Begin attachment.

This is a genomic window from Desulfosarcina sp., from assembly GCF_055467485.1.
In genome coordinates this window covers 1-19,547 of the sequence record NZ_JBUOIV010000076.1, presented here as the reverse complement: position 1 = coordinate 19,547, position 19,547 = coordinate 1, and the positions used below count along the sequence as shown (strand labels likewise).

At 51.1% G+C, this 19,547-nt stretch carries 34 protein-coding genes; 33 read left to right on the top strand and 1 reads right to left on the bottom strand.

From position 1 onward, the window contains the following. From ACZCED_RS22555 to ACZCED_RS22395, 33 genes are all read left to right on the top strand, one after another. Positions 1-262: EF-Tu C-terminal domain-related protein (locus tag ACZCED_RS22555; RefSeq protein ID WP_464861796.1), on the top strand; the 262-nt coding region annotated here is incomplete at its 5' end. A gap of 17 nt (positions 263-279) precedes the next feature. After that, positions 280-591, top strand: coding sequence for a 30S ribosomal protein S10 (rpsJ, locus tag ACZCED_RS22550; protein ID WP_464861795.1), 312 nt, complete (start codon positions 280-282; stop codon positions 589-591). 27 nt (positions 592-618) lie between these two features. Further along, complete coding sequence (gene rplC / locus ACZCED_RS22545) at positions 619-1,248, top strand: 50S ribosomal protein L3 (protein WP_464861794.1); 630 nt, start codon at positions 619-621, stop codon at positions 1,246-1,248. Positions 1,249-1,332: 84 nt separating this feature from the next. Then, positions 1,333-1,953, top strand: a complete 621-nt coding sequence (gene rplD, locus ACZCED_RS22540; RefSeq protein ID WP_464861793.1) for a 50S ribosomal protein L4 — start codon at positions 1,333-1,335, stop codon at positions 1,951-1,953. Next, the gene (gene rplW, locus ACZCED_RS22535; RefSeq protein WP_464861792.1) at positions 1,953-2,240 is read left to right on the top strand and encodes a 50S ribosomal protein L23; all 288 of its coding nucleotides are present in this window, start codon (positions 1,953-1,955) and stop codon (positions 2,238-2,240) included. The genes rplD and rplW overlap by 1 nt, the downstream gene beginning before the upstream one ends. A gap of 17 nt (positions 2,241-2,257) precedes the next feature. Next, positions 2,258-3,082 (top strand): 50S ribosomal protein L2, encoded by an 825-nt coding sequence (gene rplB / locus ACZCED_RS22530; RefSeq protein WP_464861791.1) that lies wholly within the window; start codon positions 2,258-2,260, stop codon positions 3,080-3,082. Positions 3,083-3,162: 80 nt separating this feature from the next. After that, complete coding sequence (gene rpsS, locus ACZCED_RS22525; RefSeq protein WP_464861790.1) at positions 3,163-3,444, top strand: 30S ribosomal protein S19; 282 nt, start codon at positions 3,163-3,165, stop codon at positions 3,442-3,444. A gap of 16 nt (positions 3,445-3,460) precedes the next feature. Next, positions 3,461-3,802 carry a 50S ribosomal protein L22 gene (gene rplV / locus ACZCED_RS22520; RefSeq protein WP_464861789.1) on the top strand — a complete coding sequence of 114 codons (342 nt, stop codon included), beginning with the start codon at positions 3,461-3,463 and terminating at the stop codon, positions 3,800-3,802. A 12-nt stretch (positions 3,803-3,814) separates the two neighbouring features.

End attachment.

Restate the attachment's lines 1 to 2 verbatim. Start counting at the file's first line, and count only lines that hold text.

This is a genomic window from Desulfosarcina sp., from assembly GCF_055467485.1.
In genome coordinates this window covers 1-19,547 of the sequence record NZ_JBUOIV010000076.1, presented here as the reverse complement: position 1 = coordinate 19,547, position 19,547 = coordinate 1, and the positions used below count along the sequence as shown (strand labels likewise).